The last suggestion: and here is where I get lynched: no parking on Division at all. Ever. Side streets and the lots should be enough, you can’t see the shops before you pass them with all the cars. Or maybe just one side of division…

    Oh! And the white brick building close to Holiday might be the place for that reclaimed materials thing.

  2. In the reference to Owatonna in the above excerpts, I didn’t see any mention of the manufacturing and economic base there. There is SPx Corp, Viracon, Wenger, Truth Tool, Owatonna canning Co., Federated Insurance and Jostens. All these companies have international markets. I lived there for 16 years, and the town was quite vibrant, but the downtown area is now mainly bars, restaurants and fitness centers. At least they still have the Louis Sullivan bank. One unique aspect of the town is SPx Corp. This started out as Owatonna Tool Co., owned by the Kaplan family. That whole business started in a garage. When Buzz Kaplan sold the business to SPx, the upper management people got at least $1 million each for their stock options. That year, Owatonna had the most millionaires per capita of any city in the nation. All interesting history that really affects how a city grows.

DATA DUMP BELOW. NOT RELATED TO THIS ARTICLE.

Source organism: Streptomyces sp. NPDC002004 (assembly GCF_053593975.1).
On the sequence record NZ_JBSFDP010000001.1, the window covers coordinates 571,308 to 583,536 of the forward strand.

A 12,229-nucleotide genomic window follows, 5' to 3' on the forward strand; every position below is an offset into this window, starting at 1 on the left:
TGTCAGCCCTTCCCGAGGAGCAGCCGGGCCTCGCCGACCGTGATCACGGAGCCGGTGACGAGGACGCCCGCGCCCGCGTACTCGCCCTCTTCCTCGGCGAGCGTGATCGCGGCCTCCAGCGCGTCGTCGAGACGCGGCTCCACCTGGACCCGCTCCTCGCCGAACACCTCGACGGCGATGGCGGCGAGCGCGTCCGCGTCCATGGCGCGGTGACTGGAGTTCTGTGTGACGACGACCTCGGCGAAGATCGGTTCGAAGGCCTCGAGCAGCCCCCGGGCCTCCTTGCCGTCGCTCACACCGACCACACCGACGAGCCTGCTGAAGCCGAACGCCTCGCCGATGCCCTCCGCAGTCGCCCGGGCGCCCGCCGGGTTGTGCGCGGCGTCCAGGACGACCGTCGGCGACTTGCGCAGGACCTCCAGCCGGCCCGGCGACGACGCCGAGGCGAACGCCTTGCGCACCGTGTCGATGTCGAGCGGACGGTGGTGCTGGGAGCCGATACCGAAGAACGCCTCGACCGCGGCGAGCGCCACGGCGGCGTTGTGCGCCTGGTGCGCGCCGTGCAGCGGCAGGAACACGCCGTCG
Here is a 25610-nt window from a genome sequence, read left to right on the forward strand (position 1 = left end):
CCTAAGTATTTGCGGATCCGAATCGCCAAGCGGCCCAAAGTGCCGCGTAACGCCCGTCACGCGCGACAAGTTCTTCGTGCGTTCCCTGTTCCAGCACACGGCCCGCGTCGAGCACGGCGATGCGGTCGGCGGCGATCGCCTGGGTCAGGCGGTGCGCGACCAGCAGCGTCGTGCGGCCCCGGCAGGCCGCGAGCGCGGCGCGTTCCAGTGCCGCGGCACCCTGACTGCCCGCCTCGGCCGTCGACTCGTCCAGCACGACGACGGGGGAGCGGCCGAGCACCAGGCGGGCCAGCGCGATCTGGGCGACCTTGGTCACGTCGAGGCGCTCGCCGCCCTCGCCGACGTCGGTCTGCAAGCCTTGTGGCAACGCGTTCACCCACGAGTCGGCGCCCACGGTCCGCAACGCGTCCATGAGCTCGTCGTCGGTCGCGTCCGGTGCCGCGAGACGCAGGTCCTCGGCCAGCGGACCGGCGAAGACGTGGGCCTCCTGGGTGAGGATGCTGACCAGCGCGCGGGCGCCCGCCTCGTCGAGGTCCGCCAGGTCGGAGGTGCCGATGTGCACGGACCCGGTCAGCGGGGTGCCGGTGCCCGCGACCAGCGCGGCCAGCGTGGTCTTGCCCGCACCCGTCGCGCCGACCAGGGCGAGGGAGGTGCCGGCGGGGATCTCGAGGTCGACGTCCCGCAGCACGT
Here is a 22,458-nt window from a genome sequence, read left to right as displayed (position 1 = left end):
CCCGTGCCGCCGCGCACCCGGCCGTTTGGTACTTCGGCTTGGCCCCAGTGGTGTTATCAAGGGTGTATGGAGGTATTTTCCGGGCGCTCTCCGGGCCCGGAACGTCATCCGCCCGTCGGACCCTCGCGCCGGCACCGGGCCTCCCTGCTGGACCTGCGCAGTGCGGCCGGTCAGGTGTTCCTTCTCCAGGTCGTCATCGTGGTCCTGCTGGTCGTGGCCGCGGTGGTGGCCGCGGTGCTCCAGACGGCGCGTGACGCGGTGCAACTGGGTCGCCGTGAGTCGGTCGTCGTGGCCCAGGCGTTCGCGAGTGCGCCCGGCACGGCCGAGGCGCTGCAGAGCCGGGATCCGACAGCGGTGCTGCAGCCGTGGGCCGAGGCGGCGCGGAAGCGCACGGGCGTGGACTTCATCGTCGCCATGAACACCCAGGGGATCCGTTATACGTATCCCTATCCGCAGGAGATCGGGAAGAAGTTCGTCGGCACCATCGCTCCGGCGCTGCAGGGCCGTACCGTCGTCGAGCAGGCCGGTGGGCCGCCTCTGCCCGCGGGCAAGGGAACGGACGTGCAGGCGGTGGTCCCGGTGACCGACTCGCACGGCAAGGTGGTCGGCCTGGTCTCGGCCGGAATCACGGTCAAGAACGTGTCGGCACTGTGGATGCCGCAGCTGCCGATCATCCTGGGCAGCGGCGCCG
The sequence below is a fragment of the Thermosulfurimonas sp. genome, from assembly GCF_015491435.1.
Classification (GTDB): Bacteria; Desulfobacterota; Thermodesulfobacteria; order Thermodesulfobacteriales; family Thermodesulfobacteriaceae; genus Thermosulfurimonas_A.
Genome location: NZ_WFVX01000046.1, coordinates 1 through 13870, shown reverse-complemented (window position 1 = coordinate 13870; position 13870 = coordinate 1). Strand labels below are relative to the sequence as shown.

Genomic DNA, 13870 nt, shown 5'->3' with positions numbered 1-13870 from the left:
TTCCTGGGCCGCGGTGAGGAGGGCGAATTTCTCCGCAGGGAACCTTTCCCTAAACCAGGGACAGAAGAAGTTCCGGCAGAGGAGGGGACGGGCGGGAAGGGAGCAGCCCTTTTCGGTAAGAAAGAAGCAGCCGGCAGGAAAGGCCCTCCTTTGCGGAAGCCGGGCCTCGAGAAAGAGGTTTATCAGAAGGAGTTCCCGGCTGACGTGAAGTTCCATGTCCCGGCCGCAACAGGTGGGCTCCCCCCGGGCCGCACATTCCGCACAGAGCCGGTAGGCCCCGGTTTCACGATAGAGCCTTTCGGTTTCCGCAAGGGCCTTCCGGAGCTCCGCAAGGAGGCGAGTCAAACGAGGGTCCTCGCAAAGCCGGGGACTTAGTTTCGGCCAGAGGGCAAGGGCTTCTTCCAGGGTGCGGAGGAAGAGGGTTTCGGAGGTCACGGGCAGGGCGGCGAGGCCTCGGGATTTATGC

3. I will admit that I shop quite regularly at Menards and Target, but I’d have trouble saying they’re an asset to the community. The lack of aesthetic continuity between the south commercial district and downtown is severe. In fact, many out-of-town St. Olaf students knowingly state that Target and Cub are actually in Dundas. Northfield, in their mind, ends somewhere around Jefferson Parkway.